Liturgy lacks imagination

In the August 27, 2007, issue of America, Cardinal Godfried Danneels writes about liturgy 40 years after the Council. The entire article is deserving of a careful read, but here are my favorite lines:

How many celebrants consider the homily to be the climax of the liturgy and the barometer of the celebration? How many have the feeling that the celebration is more or less over after the Liturgy of the Word?

Too much attention is also given to the intellectual approach to the liturgy. Imagination, affect, emotion and, properly understood, aesthetics are not given enough room….

Liturgy is neither the time nor the place for catechesis….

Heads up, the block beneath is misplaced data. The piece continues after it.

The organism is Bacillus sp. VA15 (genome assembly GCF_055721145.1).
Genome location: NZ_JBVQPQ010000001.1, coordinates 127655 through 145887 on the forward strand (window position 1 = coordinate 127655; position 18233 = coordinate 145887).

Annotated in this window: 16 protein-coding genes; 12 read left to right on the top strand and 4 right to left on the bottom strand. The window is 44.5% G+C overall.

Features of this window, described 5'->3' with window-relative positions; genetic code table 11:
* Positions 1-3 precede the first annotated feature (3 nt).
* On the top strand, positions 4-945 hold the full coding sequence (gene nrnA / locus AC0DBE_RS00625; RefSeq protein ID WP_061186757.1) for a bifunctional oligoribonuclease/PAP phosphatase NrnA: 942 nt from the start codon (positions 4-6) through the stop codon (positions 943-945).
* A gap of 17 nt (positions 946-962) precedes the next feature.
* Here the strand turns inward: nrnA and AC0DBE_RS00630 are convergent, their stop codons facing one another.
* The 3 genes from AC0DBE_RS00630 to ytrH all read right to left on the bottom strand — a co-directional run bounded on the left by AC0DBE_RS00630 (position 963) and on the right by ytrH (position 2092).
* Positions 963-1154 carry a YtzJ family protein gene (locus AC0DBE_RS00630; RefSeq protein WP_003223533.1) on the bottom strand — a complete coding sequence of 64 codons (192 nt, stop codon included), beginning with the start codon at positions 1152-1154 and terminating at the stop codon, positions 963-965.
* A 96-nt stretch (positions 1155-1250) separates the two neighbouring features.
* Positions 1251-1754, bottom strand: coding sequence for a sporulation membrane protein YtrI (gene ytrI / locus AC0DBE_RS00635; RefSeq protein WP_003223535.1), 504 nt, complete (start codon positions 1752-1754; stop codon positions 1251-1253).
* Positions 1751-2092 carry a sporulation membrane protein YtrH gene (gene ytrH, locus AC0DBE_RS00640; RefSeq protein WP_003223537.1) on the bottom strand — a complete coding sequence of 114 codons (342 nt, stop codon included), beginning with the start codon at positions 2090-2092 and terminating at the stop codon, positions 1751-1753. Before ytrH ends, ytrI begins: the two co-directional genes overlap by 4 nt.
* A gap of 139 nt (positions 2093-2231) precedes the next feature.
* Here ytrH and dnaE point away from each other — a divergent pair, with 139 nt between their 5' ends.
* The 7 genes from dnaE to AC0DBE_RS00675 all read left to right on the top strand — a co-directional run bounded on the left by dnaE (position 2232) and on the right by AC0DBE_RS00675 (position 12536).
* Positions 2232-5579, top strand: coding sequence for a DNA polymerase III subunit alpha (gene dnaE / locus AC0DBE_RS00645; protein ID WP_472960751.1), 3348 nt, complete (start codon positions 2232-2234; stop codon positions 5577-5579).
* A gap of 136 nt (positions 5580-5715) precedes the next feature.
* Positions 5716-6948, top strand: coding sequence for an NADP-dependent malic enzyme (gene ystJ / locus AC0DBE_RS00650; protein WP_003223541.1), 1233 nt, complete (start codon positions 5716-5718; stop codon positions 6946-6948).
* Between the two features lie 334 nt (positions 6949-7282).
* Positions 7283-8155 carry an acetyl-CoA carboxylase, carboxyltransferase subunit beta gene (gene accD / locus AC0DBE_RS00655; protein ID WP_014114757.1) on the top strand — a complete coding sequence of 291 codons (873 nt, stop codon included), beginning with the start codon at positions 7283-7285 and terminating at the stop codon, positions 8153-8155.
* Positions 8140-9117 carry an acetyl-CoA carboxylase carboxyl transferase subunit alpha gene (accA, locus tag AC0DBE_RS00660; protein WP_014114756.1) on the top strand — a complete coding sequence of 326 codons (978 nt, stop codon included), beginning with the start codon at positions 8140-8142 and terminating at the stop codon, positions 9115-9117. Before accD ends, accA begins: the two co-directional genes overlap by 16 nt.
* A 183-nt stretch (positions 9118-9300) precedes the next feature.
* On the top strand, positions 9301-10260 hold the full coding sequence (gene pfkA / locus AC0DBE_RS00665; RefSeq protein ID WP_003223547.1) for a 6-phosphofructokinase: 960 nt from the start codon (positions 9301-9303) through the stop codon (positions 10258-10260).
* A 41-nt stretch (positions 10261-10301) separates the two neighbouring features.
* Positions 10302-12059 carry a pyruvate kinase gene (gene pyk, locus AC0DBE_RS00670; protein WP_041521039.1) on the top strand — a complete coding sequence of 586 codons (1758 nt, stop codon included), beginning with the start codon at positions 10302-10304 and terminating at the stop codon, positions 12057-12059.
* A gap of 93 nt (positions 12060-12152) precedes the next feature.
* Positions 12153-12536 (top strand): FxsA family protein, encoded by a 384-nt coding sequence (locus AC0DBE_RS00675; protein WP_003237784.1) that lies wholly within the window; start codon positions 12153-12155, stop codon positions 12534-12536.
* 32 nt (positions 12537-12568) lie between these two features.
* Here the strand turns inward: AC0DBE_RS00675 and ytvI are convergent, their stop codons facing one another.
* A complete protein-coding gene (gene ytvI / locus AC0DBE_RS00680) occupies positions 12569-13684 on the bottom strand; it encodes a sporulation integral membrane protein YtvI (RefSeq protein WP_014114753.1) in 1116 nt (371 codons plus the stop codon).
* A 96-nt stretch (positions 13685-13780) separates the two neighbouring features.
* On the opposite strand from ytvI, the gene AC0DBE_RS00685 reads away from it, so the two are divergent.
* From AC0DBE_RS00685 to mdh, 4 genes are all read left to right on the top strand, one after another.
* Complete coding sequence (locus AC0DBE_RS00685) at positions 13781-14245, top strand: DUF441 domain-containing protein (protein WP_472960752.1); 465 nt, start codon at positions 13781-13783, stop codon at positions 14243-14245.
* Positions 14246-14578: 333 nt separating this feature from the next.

Nor should liturgy be used as a means for disseminating information, no matter how essential that information might be. It should not be forced to serve as an easy way to notify the participants about this, that and the other thing. One does not attend the liturgy on Mission Sunday in order to learn something about this or that mission territory….

The church fathers, too, adhered to the principle that mystagogical catechesis (in which the deepest core of the sacred mysteries was laid bare) should come only after the sacraments of initiation. Their pedagogical approach was “sensorial”: participate first and experience things at an existential level in the heart of the community, and only then explain….

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